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Recycling black money

The public assertion of BJPs prime ministerial candidate L K Advani to bring Indian money stashed in secret bank accounts abroad back into India has unsettled the Congress leadership in no small measure. Interestingly, the Left as well as some regional parties have included this idea in their poll manifesto for the forthcoming elections. Strangely, the Congress manifesto is silent on this issue.

That explains the consternation in the Congress camp. Writing a detailed letter on the subject to L K Advani, Jairam Ramesh, the man in charge of Congress campaign for the forthcoming Lok Sabha polls, has cautioned the former against using obscure and un-authenticated Internet sources and questioned his claim of several crores of Indian money having been stashed abroad in secret accounts. Normally a suave person and not known to use harsh words, Jairam Ramesh having been caught on the wrong foot on this issue, even went to the extent of calling Advani a liar.

Swiss money, after all, can make a cow eat meat.

Within days of this missive, Prime Minister Manmohan Singh too described Advanis figure of up to $ 1.4 trillion of black money being stashed by Indians in Swiss banks and other tax havens as bogus.

Singh added, The tax havens are being asked to function in a manner which will ensure that people who want to keep their black money will find it difficult to do so. Jairam Ramesh tacitly concedes by stating That there are Indians with Swiss bank accounts is incontrovertible.

Yet when pressed for an action plan, the party inexplicably is diffused.

Ever since the German authorities have been able to prise open a secret bank account in Liechtenstein in 2008, there has been tremendous pressure by other governments to get back their national wealth from such tax havens.

While the Congress stonewalls for some strange reason, not many know that some portion of this money could have already made its way into India through the Participatory Notes (PNs) route.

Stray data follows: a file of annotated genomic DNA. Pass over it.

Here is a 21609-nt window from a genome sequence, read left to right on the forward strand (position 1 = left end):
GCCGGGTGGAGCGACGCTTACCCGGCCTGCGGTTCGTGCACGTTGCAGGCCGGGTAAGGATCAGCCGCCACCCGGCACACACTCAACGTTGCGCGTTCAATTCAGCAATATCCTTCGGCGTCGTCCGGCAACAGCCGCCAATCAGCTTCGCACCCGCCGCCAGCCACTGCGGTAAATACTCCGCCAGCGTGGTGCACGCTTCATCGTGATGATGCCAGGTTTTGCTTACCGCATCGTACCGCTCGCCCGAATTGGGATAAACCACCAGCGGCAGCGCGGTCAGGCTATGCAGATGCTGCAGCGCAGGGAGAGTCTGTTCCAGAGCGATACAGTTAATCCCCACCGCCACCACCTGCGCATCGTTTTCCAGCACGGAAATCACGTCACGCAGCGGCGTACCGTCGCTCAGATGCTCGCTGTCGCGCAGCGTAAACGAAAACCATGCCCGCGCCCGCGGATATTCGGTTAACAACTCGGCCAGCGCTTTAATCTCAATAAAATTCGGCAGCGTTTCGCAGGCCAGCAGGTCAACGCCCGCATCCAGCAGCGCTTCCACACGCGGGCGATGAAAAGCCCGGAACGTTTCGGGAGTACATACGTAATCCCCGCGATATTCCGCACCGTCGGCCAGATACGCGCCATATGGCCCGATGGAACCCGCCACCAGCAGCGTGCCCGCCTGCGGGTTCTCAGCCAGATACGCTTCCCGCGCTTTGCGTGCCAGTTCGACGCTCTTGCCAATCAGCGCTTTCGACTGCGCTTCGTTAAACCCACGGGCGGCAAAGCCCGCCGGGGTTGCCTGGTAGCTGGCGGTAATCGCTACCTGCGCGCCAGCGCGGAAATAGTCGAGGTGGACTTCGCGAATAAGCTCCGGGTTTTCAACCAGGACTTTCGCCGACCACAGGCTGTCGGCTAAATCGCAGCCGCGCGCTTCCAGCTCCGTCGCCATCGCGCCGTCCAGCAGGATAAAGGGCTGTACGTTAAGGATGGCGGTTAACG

It is estimated that approximately 50-60 per cent of the total investment made by FII aggregating to $67 billion till early 2008 was through the PN route.

What makes the PN route absolutely sinister is that the identities of these investors are kept secret.

Neither the market regulator SEBI nor the RBI knows about them. The RBI has repeatedly called upon the government to ban PNs as the nature of the beneficial ownership or the identity of the investor is unknown.

Further, RBI apprehended that trading of these PNs could lead to multi-layering, which will make it difficult to identify the ultimate holder of PNs.

What is worrying RBI is that some of the money coming into the stock market via PNs could be the unaccounted wealth of some rich Indians which was taken out first through the hawala route and then brought into India through as PNs.

Strangely, unlike the stringent Know Your Customer (KYC) norm applicable to domestic investors, the KYC norms for PNs are absolutely lax. This makes PNs a potent tool in the hands of Indians who have stashed money abroad and have routed it back into the Indian stock markets.

The RBI fears narco-terror money finding its way into the Indian stock market thorough the PN route.

When the NSA, M K Narayanan, expressed apprehensions on how terrorists penetrated Indian stock markets and manipulated them a couple of years back, he was obviously referring to the PNs.

Simultaneously, the market regulator SEBI has sought to seek information from several FIIs who had issued PNs to their clients. However, SEBI has repeatedly failed as FIIs have consistently cited client confidentiality agreements to stall investigations on the matter. And strangely courts in India too seem to view that SEBI does not have the necessary legal teeth to probe further on this matter.

Surely, a portion of Swiss Money has found its way back into India.

One way of dealing with the issue is to nationalise PNs (by expropriating them) now and here. Of course we can release the PNs belonging to other nationals and genuine foreign investors.

That gives a choice to the Congress.

They can endlessly debate the amount of money lying in secret bank accounts abroad. They can surely doubt the authenticity of the source of any information on this subject. They can repeatedly question what the NDA did when it was in power. They can wait for the G20 to take action.

Nevertheless, spelling out the plan of action to tackle PNs is the ultimate yet simple and powerful test for the Congress to demonstrate its commitment to tackle corruption and the convoluted issue of Swiss Money.

Last modified on Sunday, 07 July 2013 07:36

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